Sergey LYAPUNOV (1859-1924)
Piano Concerto No. 1 in E flat minor (1890) [22;16]
Piano Concerto No. 2 in E major (1909) [19:27]
Rhapsody on Ukrainian Themes (1907) [16:35]
Shorena Tsintsabadze (piano)
Russian Philharmonic Orchestra/Dmitry Yablonsky
rec. Studio 5, Russian State TV and Radio Company KULTURA, Moscow, 2-6 March 2008
NAXOS 8.570783 [58:32]

I must admit from the outset that the work of Lyapunov has remained beneath my radar. This is a pity because I was delighted to discover so much to admire on the evidence of this CD. Another recording made in 2002, is available on Hyperion with Hamish Milne (piano) and the BBC Scottish SO/Martyn Brabbins reviewed on this site by Rob Barnett. His review includes more detail about the composer than I have stated below.

Born at Yaroslavl in 1859, Lyapunov studied first in Moscow - including a brief period with Tchaikovsky - before he moved on to St Petersburg where he became associated with Balakirev. Lyapunov tended to be overshadowed by this association and the strength of the influence of Balakirev is at once clear from the opening pages of Lyapunov’s First Piano Concerto, which was dedicated to that composer. This First Piano Concerto may seem derivative and not especially inventive, but it is nevertheless very melodious and most pleasing to the ear. The beguilingly lyrical piano writing is matched by an attractive, colourful orchestral accompaniment, noble, heroic and wistfully romantic. Tsintsabadze brings to bear a light and delicate poetic touch with unbridled passion reserved for the Concerto’s climactic passages. This, together with Yablonsky’s staunch accompaniment, proves this music is well worth exploring.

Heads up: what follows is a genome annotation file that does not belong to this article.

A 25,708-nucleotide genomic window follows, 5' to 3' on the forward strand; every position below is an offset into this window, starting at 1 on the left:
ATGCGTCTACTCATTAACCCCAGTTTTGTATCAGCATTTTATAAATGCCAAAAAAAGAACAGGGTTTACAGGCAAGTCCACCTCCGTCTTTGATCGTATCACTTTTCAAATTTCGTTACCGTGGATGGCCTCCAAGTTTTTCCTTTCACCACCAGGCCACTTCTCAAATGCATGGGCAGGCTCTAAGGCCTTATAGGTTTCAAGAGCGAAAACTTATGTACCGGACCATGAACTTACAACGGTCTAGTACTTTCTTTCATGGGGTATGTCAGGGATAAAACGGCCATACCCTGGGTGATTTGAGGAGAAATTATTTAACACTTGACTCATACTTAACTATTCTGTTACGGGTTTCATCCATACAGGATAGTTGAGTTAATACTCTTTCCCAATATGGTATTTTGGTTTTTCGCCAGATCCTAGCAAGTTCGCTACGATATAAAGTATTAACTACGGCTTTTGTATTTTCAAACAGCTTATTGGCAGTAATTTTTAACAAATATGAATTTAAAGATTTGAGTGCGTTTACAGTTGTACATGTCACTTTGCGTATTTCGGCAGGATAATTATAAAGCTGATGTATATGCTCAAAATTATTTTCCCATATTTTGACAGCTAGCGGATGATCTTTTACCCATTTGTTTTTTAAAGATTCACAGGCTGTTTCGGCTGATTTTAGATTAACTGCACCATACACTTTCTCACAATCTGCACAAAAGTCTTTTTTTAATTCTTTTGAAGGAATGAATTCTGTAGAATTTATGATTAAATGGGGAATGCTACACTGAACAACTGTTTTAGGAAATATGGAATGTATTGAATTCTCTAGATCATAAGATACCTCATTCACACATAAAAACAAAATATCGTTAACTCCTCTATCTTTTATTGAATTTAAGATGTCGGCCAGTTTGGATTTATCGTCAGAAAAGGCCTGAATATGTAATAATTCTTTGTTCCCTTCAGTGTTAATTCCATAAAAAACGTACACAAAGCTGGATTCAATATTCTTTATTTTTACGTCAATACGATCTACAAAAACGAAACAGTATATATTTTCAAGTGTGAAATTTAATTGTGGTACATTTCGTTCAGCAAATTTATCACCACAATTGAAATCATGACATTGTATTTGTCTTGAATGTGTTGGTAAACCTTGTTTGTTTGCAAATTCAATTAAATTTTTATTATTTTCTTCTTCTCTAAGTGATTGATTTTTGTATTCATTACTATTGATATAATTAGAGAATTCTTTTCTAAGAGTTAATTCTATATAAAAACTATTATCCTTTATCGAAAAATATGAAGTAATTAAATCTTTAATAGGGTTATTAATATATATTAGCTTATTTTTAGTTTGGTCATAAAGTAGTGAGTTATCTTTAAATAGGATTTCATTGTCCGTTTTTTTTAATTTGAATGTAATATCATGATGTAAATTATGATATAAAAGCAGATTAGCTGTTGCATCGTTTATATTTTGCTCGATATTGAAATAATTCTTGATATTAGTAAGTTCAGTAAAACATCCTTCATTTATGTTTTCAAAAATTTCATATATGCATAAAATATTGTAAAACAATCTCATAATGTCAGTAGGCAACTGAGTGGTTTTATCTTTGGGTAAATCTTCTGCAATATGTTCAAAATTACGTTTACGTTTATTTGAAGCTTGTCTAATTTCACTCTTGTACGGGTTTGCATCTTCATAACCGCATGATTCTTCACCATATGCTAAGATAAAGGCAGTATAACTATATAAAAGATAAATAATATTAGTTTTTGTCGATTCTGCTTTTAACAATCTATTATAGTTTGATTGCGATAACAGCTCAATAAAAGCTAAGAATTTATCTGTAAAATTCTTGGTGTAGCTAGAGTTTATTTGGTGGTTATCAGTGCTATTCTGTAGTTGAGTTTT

The Second Piano Concerto, again a single-movement work, was written 19 years or so after the First. This too is tuneful, heroic and accessible. It begins quietly and wistfully with delicate piano ornamentation and tranquil orchestral comment. This is a richly romantic work with melodies that yearn softly then passionately, proceeding to passagework that is fiercely defiant.

The pleasing Rhapsody on Ukrainian Themes begins with some evocative, pastoral woodwind writing. The piano ripples over string material that sounds derivative of Rachmaninov although the original source could well be folk material used by both composers. The general influence of Liszt is more apparent in this work. Again melody predominates. There is a grateful part for the piano with glistening runs and sparkling arabesques. The patriotic assertions are made more thrilling by full symphony perorations.

On this evidence I will be looking out for more music by Lyapunov: his Symphonies, Violin Concerto and other works

Melodious and colourful music. Derivative? Perhaps, but so what when it is delivered with such verve.

Ian Lace

Melodious and colourful music. Derivative? Perhaps, but so what when it is delivered with such verve.